So, it’s no secret to regulars to these pages that I’ve become somewhat hooked on SL sailing and flying. I still only have the one premium gift sail boat in my inventory – it is more than enough to keep me happy and has room enough for friends – but my collection of SL aircraft is slowly growing, with the latest addition being a Warbug.
For those unfamiliar with them, Warbugs are little egg-shaped aeroplanes with air-to-air combat capabilities which are, in a word, fun!
I first came across them by chance browsing the SL Marketplace, but it was Lindal Kidd who piqued my curiosity when she mentioned she had a Warbug airfield on her land (along with a skydiving jump zone). Created by Arduenn Schwartzman, Warbugs can be flown for fun, pleasure or air-to-air fighting, and are possibly unique in SL as they allow “full size” avatars to take to wing within a single region without risking running out of airspace – which is not to say they are unable to handle region boundaries.
The aircraft come in a variety of forms which cover everything from World War I through to spaceships (including a set of Star Wars items which could draw a frown or two from Disney…). They can be bought on the Marketplace or via the Warbugs HQ, which also offers free-to-fly variants of some of the models available via a rezzing system (the rezzing systems themselves also being available to buy).
It was through the rezzing system that I had my first exposure to flying a Warbug – and quickly got addicted. The aerial combat aspect requires flying around using the standard controls (arrow keys for up/down, left/right) PAGE UP and PAGE DOWN for the throttle) and trying to line-up your guns on the “opposition” (the left mouse button fires your guns). Aircraft which are purchased come with a gun sight HUD, which makes the latter a little easier, but given the manoeuvrability of these little planes, not by much.
The cockpit is a little cramped, but it’s cute watching your avatar fold herself / himself into it. once in, the engine starts, with suitable sounds, and then it’s open the throttle and – away you go!
Air combat can be frenetic – these little planes are highly responsive to the controls, and only have a screen in front of you, tracking the opposition can get hard – even with aids such as the Mini-map and radar tracking (cheats! :)).
Given that the Warbugs on offer represent various “sides” – RAF and USAAF … Luftwaffe … Rebels … Empire… it is possible to use them for “group” combat as well as having a “free for all” (although the latter does seem to predominate around the Warbugs HQ), which can add an additional element to the flying. And you certainly know it when you’re hit! Not only are you told in chat, the Warbug spews forth black smoke as you spin towards the ground, being ejected shortly before impact, leaving you either to pick up your bruised ego and battered ‘plane and try again or – when using a rezzer – trudging back to call-up a replacement…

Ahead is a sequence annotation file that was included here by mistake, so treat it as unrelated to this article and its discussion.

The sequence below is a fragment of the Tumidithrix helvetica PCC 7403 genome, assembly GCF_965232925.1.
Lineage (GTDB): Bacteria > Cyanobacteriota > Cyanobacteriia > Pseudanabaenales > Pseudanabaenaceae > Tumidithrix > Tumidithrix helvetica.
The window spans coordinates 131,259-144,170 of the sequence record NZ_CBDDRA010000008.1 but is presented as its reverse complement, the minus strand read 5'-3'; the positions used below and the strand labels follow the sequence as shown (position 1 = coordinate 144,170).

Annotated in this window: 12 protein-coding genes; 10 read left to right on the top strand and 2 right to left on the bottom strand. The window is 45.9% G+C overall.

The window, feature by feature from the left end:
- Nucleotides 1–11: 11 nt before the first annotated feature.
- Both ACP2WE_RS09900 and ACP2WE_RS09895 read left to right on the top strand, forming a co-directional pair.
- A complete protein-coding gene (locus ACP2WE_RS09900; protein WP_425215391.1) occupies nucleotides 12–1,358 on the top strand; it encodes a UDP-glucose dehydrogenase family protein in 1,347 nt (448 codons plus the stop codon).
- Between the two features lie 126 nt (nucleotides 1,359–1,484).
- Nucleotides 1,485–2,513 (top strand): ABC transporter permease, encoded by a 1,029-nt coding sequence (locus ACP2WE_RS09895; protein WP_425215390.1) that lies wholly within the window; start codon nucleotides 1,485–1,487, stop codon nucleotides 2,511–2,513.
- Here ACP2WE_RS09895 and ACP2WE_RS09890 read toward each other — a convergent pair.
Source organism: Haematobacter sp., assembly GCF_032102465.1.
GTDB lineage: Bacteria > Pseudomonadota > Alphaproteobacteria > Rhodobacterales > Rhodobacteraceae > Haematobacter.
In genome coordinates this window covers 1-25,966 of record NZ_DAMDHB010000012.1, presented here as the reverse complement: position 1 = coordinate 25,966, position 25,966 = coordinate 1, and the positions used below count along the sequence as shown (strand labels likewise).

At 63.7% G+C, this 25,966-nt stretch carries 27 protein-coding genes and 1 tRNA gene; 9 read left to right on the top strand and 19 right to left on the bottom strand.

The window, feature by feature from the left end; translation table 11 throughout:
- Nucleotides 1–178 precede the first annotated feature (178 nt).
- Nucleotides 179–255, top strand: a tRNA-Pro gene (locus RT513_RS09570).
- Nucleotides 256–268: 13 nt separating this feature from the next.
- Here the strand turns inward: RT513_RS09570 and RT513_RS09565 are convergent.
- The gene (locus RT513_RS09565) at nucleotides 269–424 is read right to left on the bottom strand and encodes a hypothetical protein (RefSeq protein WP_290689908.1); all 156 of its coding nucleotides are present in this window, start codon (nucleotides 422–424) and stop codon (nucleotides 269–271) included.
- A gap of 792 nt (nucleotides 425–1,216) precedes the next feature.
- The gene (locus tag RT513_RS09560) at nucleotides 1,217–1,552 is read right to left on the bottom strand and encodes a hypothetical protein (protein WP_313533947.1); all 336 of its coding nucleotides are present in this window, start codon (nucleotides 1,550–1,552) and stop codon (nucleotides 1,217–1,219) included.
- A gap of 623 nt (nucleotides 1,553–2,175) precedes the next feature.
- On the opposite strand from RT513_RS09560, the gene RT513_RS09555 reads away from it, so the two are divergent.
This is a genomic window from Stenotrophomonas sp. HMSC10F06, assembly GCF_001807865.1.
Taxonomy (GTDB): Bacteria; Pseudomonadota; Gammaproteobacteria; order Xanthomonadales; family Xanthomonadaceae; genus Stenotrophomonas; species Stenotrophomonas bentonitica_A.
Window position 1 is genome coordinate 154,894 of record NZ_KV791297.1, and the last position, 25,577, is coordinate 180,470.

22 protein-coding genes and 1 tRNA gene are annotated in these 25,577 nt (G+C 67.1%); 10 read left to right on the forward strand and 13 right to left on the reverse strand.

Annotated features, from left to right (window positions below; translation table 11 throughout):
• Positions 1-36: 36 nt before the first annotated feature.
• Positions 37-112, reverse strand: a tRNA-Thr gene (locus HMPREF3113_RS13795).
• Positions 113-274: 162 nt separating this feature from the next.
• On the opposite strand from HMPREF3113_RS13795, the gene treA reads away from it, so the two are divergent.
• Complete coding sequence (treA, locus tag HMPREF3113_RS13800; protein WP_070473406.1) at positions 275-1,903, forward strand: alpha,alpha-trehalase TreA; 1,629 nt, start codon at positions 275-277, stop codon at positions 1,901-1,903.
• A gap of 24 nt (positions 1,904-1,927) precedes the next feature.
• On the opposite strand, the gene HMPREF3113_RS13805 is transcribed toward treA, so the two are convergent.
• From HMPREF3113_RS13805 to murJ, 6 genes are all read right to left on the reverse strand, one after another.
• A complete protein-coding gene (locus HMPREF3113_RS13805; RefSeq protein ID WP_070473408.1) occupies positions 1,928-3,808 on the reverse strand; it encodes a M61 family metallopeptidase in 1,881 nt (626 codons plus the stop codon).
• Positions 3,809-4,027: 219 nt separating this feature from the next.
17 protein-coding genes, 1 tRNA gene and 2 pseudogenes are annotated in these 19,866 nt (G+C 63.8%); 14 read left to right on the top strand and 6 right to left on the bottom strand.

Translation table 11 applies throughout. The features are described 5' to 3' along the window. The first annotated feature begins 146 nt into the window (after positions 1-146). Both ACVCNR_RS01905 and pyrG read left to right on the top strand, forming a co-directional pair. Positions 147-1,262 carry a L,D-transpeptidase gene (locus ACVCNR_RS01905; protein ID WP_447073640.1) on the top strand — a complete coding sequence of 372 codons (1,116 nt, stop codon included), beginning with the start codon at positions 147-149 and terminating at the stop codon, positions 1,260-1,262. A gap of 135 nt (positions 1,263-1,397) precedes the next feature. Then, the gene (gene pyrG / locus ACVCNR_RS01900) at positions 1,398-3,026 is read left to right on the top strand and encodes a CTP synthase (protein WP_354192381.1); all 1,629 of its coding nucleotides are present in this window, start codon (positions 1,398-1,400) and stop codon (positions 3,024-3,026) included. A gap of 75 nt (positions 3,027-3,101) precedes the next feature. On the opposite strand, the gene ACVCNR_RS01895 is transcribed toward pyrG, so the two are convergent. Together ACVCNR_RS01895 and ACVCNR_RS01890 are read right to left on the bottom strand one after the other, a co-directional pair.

There are various additions for the enthusiast as well – missiles can be added to some aircraft and a conversion kit means that you can try target bombing rather than blowing one another out of the sky. There are also a range of texture and conversion packs, and even a script pack which can be added to your own custom Warbug builds. Other accessories into an asteroid base for the spaceship units, planets (which can be blown up and leave disturbances in the Force), a complete WW I range of accessories, and so on.
There is a website dedicated to Warbug flyers across the grid, which also tracks “aces” and scores. This also adds to the nature of the competition, as “aces” are not only tracked in terms of their point, but also their “value”. The first time you shoot down an “ace” you are awarded whatever value has been assigned to them, rather than just the 10 points usually awarded for shooting someone down. This tends to make “aces” a hunted breed for those after points…
In the latter regard, I was rather surprised to find myself sitting at #17 in the “aces” list after just a couple of turns in actual combat. Scores are recorded locally by any active rezzer / windsock in operation in a region as well.
Flying with Lindal from her home region proved a lot of fun as well – and how well the Warbugs handle region crossings. Even the skyhomes and sky boxes scattered around made things a lot of fun and provided a means for nipping around obstacles and trying to get a “jump” on one another.
If you’re into flying and haven’t tried out Warbugs, I’d really encourage you to try them out. If you’re into competitive games with a difference (and some of the Warbug people are very competitive!), again, there’s a lot of fun to be had with these little ‘planes. I’ve been bapping about in them for the last few days (and am currently considering adding a Sopwith Camel and / or the Spitfire to my growing collection of aircraft).